The third canon will be: Ask of what type and of what dimensions the nature must be, that is capable of that experience and of that language. One of the commonest sources of bad criticism is the emphasis on weak points. The really important thing in criticism is to understand the triumphs of the poet or painter, let us say, whom we are studying. How came he to achieve poem or picture, so profound and so true? In what does he differ from other men, that he should do work so fundamental and so eternal? Lamb’s punning jest at Wordsworth–that Wordsworth was saying he could have written Hamlet, if he had had the mind–puts the matter directly. What is the mind that can do such things? The historian will have to ask himself a similar question about Jesus.

Here we reach a point where caution is necessary. Will the Jesus we draw be an antiquary’s Jesus–an archaic figure, simple and lovable perhaps, but quaint and old-world–in blunt language, outgrown? A Galilean peasant, dressed in the garb of his day and place, his mind fitted out with the current ideas of his contemporaries, elevated, it may be, but not essentially changed? A dreamer, with the clouds of the visionaries and apocalyptists ever in his head? When we look at the ancient world, the great men are not archaic figures. Matthew Arnold found in Homer something of the clearness and shrewdness of Voltaire. There is thing archaic about Plato or Virgil or Paul–to keep abreast of their thinking is no easy task for the strongest of our brains, so modern, eternal, and original they are. They have shaped the thinking of the world and are still shaping it. How much more Jesus of Nazareth! When we make our picture of him, does it suggest the man who has stirred mankind to its depths, set the world on fire (Luke 12:49), and played an infinitely larger part in all the affairs of men than any man we know of in history? Is it a great figure? Does our emphasis fall on the great features of that nature–are they within our vision, and in our drawing? Does our explanation of him really explain him, or leave him more a riddle? What do we make of his originality? Is it in our picture? What was it in him that changed Peter and James and John and the rest from companions into worshippers, that in every age has captured and controlled the best, the deepest, and tenderest of men? Are we afraid that our picture will be too modern, too little Jewish? These are not the real dangers. Again, and again our danger is that we under-estimate the great men of our race, and we always lose by so doing. That we should over-estimate Jesus is not a real risk; the story of the Church shows that the danger has always been the other way. But not to under-estimate such a figure is hard. To see him as he is, calls for all we have of intellect, of tenderness, of love, and of greatness. It is worth while to try to understand him even if we fail. God, said St. Bernard, is never sought in vain, even when we do not find Him. Jesus Christ transcends our categories and classification; we never exhaust him; and one element of Christian happiness is that there is always more in him than we supposed.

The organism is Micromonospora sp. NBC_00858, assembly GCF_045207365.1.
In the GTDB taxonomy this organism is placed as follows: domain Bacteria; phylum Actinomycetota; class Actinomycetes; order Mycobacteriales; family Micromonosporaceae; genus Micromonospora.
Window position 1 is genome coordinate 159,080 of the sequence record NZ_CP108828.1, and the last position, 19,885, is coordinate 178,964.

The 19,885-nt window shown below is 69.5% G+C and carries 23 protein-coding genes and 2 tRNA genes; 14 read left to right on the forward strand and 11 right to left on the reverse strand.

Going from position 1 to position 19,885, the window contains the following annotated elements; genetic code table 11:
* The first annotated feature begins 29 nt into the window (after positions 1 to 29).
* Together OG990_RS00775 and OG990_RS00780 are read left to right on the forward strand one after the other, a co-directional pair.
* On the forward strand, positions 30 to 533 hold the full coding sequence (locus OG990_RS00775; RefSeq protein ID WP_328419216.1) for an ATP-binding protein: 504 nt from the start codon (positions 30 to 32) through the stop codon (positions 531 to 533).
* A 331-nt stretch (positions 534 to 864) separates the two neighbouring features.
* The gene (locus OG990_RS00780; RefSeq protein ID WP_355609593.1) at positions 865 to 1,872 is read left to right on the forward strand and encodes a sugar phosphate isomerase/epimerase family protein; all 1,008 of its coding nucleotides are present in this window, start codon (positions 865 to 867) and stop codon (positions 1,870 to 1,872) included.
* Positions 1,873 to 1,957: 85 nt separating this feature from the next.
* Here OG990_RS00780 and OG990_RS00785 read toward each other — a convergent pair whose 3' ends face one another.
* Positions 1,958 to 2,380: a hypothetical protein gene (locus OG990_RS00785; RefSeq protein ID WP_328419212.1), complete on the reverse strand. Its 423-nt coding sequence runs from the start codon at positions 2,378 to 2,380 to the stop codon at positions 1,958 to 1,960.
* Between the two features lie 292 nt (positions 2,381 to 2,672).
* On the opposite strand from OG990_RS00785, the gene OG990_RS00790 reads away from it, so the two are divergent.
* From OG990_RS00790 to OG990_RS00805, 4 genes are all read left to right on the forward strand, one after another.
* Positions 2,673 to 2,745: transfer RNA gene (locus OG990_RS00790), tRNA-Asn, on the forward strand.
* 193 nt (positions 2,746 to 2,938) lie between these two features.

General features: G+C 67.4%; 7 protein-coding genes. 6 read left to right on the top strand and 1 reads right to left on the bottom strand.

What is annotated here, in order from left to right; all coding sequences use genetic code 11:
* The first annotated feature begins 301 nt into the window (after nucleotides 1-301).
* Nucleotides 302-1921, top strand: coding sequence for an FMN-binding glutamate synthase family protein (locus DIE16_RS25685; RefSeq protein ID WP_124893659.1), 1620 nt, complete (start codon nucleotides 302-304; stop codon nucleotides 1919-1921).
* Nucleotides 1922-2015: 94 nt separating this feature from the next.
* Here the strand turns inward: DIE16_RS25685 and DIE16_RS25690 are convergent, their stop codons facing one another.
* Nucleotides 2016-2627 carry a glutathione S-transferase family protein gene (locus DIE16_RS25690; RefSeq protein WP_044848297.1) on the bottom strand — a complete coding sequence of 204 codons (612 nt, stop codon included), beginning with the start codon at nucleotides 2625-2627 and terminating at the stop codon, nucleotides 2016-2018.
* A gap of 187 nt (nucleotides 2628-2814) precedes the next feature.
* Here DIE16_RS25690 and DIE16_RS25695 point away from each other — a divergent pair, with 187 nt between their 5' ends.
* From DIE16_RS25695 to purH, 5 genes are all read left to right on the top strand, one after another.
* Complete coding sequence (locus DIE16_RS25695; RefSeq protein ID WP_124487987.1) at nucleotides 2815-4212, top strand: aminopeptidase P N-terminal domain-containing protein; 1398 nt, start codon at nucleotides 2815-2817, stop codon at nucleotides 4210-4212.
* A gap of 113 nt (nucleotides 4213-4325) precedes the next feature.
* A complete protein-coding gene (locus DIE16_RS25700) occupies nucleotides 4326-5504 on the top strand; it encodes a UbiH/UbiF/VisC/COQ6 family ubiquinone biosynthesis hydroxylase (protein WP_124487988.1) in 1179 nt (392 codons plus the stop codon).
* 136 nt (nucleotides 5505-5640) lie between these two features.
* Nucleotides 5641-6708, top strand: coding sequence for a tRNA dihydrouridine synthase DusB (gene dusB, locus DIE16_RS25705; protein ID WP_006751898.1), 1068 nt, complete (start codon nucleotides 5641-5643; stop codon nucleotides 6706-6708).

It has been remarked as an odd thing by some readers that the Gospels tell us so little of the childhood of Jesus. It must be remembered, however, that they are not really biographies, even of the ancient order–still less of that modern kind, in which the main concern is a tracing of the psychological development of the man. Plutarch, the prince of ancient biographers, put fact and eulogy together, cited characteristic sayings or doings of his hero, quoted contemporary judgements, and wove the whole into a charming narrative, good to read, pleasant to remember, perhaps not without use as a lesson in conventional morality; but with little real historical criticism in it, and as little, or less, attempt at any effective reconstruction of a character. His biography of Pericles illustrates his method and his defects.